On the other hand, making improvements of the sort suggested would be highly desirable for the private sector. Once water prices start reflecting the scarcity of the resource, private businesses will enter with innovative methods to optimize water use, or to arbitrage water scarcity across regions. The public sector should be involved to ensure the rule of law, protect the environment and prevent external impacts, but I truly believe it is the private sector (including NGOs) that will solve any global water crisis.
    There is a large role for the scientific community to help. In their work, scientists will identify many opportunities for improving water use, and they can either publicize those for private sector action or themselves start or work with existing companies to take action. Scientists are well-positioned to spot opportunities for adding significant value to society in the water sector, and P3s will allow them to implement those ideas for the benefit of us all.

  • Mary Davis

    The responses to Brian’s comments are all reasonable. Clearly science does not carry the day alone for water policy. Action is needed now to protect our water resources. A nice presumptive standard helps out in this arena. However, it is worth pointing out what science has done for water policy – at least in the U.S. Many of us remember when 7Q10 was put in place under the Clean Water Act in 1972. This simple minimum flow threshold was quickly rejected by scientists as not being protective of the ecological integrity of rivers. It was scientists that got water policy changed in the 1980s to better reflect seasonal variation in minimum flows. It is scientists who are now showing the need to protect the full range of flows in the hydrologic regime – and new water policies are reflecting that need. We are seeing more and more references to protection of natural variability in water policy and management practices. Without better science we are too prone to “arm-waving” and “hand-wringing” when we are asked how much water needs to stay in the river. Clear, well-justified answers are needed to stand up against the many other documented demands for water. As water demands increase, the choices get more difficult to make. We have to be able to better quantify why it is important to keep the water in the river and let society choose the consequences of their water policies. Better science has clearly made a difference. However, more information is necessary. Water is too valuable to not push the science further as hard as we can. Call me an optimist, but I am going to keep plugging away on the science.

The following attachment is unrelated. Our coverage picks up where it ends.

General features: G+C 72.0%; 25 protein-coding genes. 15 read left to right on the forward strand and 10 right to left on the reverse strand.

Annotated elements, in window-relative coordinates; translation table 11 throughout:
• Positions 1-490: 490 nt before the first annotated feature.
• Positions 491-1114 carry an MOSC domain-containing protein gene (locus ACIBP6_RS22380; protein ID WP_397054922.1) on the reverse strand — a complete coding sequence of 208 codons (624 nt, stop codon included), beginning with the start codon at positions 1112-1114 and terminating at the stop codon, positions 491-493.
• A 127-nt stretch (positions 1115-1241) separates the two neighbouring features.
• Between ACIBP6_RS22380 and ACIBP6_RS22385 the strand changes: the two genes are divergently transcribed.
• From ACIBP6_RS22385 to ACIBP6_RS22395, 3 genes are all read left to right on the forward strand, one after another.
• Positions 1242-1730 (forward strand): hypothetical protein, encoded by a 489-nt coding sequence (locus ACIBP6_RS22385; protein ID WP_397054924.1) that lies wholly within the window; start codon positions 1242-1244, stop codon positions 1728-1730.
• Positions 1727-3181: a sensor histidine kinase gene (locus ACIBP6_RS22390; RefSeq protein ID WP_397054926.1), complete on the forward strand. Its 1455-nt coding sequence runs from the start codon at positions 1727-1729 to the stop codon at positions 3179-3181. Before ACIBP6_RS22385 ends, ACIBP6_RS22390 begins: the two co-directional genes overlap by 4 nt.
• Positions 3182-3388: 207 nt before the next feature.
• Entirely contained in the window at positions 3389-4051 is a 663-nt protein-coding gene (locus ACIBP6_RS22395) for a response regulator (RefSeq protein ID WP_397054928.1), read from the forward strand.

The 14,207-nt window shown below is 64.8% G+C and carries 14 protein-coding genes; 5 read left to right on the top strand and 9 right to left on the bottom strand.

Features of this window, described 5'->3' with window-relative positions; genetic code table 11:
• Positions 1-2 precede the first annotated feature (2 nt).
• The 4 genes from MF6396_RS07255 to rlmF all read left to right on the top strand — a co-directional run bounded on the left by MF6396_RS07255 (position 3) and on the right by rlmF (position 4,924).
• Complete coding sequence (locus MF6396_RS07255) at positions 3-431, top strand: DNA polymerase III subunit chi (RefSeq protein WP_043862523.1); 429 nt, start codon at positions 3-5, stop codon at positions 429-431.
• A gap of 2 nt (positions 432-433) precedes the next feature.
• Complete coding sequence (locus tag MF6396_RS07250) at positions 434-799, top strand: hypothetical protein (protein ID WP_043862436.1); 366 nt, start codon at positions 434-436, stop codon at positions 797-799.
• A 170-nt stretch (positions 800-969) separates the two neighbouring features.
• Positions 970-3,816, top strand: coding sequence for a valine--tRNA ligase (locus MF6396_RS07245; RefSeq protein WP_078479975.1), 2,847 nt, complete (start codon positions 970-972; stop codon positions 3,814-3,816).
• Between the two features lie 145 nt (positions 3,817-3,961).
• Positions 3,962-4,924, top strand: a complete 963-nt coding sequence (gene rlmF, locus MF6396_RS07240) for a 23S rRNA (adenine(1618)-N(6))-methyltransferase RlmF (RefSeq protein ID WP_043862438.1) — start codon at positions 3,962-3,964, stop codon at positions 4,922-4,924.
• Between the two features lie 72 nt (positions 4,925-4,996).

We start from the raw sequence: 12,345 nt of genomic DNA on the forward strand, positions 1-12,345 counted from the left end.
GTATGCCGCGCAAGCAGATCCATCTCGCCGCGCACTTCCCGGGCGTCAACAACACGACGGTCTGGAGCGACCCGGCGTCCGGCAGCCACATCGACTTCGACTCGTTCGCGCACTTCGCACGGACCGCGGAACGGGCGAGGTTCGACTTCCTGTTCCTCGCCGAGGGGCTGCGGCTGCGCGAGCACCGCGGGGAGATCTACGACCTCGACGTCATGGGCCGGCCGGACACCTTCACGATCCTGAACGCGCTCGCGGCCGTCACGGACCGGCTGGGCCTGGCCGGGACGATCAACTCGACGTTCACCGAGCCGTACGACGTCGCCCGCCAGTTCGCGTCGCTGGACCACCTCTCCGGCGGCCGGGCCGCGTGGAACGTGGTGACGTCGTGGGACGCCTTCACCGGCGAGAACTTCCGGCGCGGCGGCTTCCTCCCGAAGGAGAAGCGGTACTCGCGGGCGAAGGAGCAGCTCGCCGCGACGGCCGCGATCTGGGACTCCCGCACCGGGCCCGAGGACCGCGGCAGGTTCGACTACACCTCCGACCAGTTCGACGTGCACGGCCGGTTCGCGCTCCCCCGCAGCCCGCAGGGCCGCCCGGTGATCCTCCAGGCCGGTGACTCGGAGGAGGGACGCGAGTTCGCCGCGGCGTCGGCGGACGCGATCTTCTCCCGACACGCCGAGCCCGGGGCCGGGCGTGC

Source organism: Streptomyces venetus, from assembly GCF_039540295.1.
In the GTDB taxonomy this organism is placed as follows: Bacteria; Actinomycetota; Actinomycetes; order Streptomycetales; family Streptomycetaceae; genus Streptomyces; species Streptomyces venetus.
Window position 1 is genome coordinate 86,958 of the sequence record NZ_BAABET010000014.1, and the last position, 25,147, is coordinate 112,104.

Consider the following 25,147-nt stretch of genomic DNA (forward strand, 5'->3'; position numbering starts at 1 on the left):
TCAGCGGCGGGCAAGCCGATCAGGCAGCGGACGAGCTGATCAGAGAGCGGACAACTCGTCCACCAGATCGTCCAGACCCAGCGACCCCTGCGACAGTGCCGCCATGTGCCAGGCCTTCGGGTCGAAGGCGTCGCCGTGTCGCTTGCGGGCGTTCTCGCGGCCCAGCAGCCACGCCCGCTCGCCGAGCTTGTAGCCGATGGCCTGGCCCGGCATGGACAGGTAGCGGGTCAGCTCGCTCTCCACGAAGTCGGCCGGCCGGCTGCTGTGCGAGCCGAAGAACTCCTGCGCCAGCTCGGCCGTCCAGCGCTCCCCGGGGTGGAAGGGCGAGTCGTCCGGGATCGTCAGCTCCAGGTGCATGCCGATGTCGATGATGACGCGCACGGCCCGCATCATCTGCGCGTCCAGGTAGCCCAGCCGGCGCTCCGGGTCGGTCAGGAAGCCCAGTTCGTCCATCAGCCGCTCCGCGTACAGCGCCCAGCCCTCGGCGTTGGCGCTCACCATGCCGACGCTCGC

• David Zetland

    Agreed (I’m not going to SIWI b/c I can’t stand these useless jamborees…), and I agree with most of the comments above.

    I’m one of those people you’re looking for (you know that, per our email earlier today), and I’ve quit the academic world to have more freedom of action (=less peer-reviewed but unread papers). The business model for what I do — speaking out on water management as a public intellectual — is not widely supported, and I am piecing it together through cross subsidies, but this seems the only way to get better policies in place. They will not be implemented at scientific meetings; they will be implemented on Main Street (by action) and the capitals (by ending silly policies).

  • Rainer Hoenicke

    Brian – your blog reminded me to invoke one of my favorite quotations from Garrett Hardin’s Tragedy of the Commons paper (Science, 1968): ” An implicit and almost universal assumption of discussions published in professional and semipopular scientific journals is that the problem under discussion has a technical solution. A technical solution may be defined as one that requires a change only in the techniques of the natural sciences, demanding little or nothing in the way of change in human values or ideas of morality.”
    You left the 800-pound gorilla right in the middle of the room. Your statement that “now it’s time to turn your science toward helping to design a way out of this rat hole” omits the need for changing the story about humans being exempt from natural laws. Just stop reproducing at levels above replacement rates!

  • Moh Kan Wu